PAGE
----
It’s that time of year again when everyone -- including your kids -- seems to be sneezing and sniffling. You want to find the treatment that gets them back to health as quickly as possible, but how can you tell if it’s a common cold, seasonal allergies or something more serious?
“As many as 40 percent of Americans suffer from allergies, and children average about eight colds per year,” says Leonard Bacharier, MD, board-certified pediatric allergy and immunology physician on staff at St. Louis Children’s Hospital. “Your child is likely to be affected by one or both of these conditions from time to time. The key to effective treatment is proper identification.”
“It can be difficult to distinguish between seasonal allergies and the common cold,” says Anne Borgmeyer, RN, CPNP, at St. Louis Children’s Hospital. “They have many of the same symptoms.”
Cold symptoms can last up to two weeks and typically include:
- Sore throat
- Stuffy nose
- Mild fatigue
- Mild aches and pains
- Low-grade fever
What can you do for your child? Follow your child’s lead when it comes to activity. He may or may not slow down. His appetite may decrease, but that’s okay as long as he gets plenty of liquids. Skipping a few meals is fine.
Help her blow her nose if she has trouble doing it herself. If your baby is under 1 year old, you can use a nasal syringe before she nurses or goes to sleep.
Acetaminophen or ibuprofen will help your child feel better if he’s running a mild fever. However, over-the-counter cold and cough medicines may have little or no effect on your child’s symptoms, and side effects may occur. Good hand washing is the best prevention for these viruses.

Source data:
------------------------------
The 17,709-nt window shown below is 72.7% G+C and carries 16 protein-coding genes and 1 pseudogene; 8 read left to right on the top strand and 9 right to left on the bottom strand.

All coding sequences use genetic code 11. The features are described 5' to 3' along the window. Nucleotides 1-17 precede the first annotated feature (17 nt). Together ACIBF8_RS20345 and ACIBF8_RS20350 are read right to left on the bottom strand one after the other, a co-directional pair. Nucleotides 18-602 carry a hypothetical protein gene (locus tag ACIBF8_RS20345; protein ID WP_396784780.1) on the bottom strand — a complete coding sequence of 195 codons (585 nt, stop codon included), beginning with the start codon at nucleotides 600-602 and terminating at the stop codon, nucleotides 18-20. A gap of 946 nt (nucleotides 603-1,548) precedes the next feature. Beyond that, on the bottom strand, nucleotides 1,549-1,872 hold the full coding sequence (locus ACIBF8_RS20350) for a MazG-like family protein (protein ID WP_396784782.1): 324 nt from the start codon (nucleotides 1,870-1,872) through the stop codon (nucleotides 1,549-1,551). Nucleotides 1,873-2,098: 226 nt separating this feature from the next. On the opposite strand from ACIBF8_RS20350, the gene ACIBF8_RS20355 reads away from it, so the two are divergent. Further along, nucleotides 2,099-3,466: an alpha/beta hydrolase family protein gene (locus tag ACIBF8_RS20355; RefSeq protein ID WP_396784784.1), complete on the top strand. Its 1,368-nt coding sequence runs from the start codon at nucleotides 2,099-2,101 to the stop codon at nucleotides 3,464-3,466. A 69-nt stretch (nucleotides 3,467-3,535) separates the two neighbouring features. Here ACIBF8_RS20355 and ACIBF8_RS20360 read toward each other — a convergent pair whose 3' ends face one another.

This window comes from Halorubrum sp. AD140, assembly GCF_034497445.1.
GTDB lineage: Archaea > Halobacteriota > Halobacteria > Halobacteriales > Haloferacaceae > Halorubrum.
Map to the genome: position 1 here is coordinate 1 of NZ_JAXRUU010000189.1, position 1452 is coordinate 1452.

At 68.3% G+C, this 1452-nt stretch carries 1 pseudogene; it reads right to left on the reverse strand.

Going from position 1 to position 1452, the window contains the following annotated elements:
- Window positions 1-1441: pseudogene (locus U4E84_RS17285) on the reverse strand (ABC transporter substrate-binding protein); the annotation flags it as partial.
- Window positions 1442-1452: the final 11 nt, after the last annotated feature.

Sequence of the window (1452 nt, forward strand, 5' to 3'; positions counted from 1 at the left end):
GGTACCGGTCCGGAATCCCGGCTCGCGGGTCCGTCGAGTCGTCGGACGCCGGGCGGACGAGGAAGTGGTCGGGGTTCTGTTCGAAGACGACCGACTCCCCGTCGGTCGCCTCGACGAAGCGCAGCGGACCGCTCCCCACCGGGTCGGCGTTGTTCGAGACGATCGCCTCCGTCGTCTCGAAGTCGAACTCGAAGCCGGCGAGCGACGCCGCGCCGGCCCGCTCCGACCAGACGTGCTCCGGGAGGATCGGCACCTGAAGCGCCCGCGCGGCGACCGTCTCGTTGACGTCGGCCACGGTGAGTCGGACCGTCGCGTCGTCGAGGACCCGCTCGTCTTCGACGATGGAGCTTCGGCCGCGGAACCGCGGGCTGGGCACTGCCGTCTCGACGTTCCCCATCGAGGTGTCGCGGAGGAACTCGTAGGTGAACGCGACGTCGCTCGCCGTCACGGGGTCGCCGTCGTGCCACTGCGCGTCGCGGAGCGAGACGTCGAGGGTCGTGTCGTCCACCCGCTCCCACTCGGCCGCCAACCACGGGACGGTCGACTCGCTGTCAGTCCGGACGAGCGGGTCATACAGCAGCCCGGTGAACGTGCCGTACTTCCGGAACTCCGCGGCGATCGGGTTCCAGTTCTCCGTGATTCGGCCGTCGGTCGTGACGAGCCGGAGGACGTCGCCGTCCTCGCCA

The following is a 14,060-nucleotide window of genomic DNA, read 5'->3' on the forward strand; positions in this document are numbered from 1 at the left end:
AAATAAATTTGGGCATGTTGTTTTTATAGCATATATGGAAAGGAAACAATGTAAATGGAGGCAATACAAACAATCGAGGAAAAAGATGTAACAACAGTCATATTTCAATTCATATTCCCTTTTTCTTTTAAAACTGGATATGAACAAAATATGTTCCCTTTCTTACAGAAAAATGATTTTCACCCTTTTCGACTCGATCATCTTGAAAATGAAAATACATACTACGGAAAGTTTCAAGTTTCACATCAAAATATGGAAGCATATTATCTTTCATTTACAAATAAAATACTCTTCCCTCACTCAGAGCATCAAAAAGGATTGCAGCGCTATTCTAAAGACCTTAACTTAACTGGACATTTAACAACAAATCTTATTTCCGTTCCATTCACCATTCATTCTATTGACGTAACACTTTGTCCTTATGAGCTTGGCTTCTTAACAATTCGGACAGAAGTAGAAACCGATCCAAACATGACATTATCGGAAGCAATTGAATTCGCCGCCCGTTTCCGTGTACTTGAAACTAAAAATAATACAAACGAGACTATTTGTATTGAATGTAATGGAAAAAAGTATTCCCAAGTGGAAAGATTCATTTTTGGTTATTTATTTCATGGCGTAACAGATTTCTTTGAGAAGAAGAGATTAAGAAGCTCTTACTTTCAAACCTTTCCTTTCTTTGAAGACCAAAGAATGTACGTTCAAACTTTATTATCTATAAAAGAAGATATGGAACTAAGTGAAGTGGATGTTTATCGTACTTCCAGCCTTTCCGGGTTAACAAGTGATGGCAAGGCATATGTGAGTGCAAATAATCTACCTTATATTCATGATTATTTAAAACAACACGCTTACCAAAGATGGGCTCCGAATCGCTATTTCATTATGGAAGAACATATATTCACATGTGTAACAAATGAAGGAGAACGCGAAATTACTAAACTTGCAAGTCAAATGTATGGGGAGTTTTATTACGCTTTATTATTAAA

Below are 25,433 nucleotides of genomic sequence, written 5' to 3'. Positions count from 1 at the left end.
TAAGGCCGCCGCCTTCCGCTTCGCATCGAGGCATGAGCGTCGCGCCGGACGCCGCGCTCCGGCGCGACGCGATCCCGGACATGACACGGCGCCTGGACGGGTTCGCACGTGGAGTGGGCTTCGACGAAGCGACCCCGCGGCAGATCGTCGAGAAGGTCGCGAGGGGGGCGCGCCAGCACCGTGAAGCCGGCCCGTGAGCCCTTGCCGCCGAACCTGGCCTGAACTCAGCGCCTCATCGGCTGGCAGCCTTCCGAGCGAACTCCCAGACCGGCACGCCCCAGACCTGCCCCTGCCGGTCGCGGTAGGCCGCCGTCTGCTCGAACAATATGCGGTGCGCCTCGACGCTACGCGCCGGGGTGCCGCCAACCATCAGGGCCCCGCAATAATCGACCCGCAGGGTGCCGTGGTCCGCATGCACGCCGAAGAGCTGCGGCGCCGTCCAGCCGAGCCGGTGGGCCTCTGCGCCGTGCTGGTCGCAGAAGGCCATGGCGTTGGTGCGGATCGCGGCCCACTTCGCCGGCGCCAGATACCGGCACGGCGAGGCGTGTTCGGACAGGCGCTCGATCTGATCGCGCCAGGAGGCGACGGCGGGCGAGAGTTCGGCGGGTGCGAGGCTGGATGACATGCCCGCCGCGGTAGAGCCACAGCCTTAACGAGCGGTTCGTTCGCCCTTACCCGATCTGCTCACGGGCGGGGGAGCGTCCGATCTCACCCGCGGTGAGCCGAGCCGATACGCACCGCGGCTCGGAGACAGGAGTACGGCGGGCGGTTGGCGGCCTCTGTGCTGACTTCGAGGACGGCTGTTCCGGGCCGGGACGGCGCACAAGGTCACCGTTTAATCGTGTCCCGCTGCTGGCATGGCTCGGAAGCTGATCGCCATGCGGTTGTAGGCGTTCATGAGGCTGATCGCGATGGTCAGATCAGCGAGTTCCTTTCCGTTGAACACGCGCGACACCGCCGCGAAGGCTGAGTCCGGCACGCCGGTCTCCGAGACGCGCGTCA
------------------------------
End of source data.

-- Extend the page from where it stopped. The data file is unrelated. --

Allergies tend to last for a prolonged period of time. It’s as if your child’s cold just won’t go away. Allergies are triggered by exposure to a particular allergen such as pollen, cats or certain foods. If you suspect that your child has allergies, your pediatrician can direct you to the best options, which may include seeing an allergy specialist.
If your child just keeps getting worse after the first few days of a cold, you should call your pediatrician to rule out a more serious illness. And any time there is breathing difficulty such as shortness of breath, wheezing, nostrils flaring out, sucked-in appearance of the skin around the neck and between the ribs, call your physician immediately because these signs may indicate asthma.
St. Louis Children’s Hospital offers a variety of education and support services for children with allergies and asthma and their families. Call 314.454.KIDS (5437) or toll-free 800.678.KIDS for more information.